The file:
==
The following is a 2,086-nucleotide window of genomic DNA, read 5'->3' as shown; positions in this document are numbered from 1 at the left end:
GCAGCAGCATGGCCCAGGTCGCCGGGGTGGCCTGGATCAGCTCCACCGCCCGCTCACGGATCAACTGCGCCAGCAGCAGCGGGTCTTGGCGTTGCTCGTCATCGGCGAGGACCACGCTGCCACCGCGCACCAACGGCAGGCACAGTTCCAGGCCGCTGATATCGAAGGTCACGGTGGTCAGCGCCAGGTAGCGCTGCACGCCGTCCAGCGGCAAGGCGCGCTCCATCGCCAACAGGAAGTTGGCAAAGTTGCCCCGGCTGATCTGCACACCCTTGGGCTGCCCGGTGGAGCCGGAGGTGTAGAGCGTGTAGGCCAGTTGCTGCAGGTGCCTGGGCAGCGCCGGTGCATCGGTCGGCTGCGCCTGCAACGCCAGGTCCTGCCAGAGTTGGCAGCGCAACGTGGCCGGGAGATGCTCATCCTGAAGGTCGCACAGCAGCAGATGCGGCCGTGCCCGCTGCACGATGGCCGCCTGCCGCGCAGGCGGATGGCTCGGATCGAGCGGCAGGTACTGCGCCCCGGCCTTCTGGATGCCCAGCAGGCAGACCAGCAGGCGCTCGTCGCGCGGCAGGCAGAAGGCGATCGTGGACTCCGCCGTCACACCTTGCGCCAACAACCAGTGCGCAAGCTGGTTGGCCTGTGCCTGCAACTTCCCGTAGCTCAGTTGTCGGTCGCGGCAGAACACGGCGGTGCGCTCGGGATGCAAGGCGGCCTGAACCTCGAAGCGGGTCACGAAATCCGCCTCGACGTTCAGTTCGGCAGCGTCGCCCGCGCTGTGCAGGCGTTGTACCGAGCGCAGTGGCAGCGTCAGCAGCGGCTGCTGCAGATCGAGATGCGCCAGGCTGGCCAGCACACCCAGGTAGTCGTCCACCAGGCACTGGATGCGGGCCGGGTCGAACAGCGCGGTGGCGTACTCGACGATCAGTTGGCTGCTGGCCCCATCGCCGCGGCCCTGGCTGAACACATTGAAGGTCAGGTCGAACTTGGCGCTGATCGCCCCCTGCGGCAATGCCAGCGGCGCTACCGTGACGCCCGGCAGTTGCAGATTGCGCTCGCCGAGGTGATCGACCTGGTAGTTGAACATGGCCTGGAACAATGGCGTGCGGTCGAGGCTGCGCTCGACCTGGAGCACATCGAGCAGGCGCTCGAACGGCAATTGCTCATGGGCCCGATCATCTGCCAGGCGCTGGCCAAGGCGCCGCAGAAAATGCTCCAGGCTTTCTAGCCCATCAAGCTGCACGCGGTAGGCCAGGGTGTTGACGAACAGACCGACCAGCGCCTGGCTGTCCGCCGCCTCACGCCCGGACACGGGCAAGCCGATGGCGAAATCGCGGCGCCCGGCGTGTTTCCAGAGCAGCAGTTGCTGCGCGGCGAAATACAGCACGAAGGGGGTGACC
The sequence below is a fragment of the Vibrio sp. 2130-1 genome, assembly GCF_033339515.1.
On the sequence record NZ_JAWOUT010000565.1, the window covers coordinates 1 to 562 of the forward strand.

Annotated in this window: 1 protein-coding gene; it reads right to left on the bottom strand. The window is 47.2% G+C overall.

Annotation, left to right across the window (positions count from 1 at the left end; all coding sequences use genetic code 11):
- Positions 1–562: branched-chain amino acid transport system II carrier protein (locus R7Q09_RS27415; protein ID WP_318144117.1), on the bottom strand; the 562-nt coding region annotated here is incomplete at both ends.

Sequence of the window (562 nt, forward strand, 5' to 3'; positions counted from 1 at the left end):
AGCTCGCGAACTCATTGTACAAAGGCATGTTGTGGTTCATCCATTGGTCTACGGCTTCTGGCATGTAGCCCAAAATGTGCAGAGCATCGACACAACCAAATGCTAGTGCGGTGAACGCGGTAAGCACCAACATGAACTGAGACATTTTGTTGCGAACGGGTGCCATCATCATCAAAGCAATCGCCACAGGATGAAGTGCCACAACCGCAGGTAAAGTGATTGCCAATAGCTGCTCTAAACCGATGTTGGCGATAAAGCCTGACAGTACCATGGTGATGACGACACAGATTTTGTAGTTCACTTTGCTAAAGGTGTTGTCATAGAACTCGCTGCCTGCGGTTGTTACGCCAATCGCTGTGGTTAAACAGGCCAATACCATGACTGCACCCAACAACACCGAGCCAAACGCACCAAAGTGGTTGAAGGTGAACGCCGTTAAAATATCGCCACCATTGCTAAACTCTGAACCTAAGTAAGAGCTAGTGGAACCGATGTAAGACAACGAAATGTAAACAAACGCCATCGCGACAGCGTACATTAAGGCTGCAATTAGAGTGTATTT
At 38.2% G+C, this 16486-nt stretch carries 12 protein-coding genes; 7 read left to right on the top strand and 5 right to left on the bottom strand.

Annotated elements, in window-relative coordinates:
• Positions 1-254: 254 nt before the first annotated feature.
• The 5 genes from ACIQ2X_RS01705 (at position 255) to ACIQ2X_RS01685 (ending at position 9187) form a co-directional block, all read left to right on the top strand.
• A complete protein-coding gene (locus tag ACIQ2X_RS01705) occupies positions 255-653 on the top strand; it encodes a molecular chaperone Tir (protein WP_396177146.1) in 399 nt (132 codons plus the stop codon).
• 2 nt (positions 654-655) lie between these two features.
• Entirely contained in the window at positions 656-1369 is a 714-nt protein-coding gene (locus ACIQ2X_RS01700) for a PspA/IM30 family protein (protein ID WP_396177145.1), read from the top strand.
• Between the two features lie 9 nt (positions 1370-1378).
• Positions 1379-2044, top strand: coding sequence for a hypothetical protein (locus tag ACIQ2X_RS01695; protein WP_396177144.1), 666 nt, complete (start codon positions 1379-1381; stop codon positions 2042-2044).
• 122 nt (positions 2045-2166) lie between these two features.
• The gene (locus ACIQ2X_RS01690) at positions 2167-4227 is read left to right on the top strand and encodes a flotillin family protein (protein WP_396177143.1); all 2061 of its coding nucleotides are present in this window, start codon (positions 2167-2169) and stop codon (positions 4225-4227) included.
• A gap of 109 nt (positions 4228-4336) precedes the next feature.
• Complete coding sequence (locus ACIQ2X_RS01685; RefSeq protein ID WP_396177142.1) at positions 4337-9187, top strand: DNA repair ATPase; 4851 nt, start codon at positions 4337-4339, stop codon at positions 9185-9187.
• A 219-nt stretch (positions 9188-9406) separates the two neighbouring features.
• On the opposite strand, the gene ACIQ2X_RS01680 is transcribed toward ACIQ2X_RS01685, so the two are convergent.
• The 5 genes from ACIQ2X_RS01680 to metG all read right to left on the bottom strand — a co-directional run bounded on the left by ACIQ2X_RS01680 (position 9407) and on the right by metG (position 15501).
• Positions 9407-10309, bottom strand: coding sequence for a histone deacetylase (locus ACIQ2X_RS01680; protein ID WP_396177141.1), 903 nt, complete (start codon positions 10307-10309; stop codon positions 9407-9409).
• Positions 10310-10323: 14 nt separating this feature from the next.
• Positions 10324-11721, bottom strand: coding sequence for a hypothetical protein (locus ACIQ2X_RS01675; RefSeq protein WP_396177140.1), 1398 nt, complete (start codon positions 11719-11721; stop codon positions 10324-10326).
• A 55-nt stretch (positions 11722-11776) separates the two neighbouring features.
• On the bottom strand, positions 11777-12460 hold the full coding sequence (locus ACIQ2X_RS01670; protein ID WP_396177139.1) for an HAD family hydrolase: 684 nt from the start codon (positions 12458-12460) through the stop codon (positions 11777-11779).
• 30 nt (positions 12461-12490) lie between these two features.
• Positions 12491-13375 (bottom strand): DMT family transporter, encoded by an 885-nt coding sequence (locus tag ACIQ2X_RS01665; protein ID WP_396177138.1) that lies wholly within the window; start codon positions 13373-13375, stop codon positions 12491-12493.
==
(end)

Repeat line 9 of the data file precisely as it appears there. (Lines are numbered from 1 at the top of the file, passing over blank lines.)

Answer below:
AGCTCGCGAACTCATTGTACAAAGGCATGTTGTGGTTCATCCATTGGTCTACGGCTTCTGGCATGTAGCCCAAAATGTGCAGAGCATCGACACAACCAAATGCTAGTGCGGTGAACGCGGTAAGCACCAACATGAACTGAGACATTTTGTTGCGAACGGGTGCCATCATCATCAAAGCAATCGCCACAGGATGAAGTGCCACAACCGCAGGTAAAGTGATTGCCAATAGCTGCTCTAAACCGATGTTGGCGATAAAGCCTGACAGTACCATGGTGATGACGACACAGATTTTGTAGTTCACTTTGCTAAAGGTGTTGTCATAGAACTCGCTGCCTGCGGTTGTTACGCCAATCGCTGTGGTTAAACAGGCCAATACCATGACTGCACCCAACAACACCGAGCCAAACGCACCAAAGTGGTTGAAGGTGAACGCCGTTAAAATATCGCCACCATTGCTAAACTCTGAACCTAAGTAAGAGCTAGTGGAACCGATGTAAGACAACGAAATGTAAACAAACGCCATCGCGACAGCGTACATTAAGGCTGCAATTAGAGTGTATTT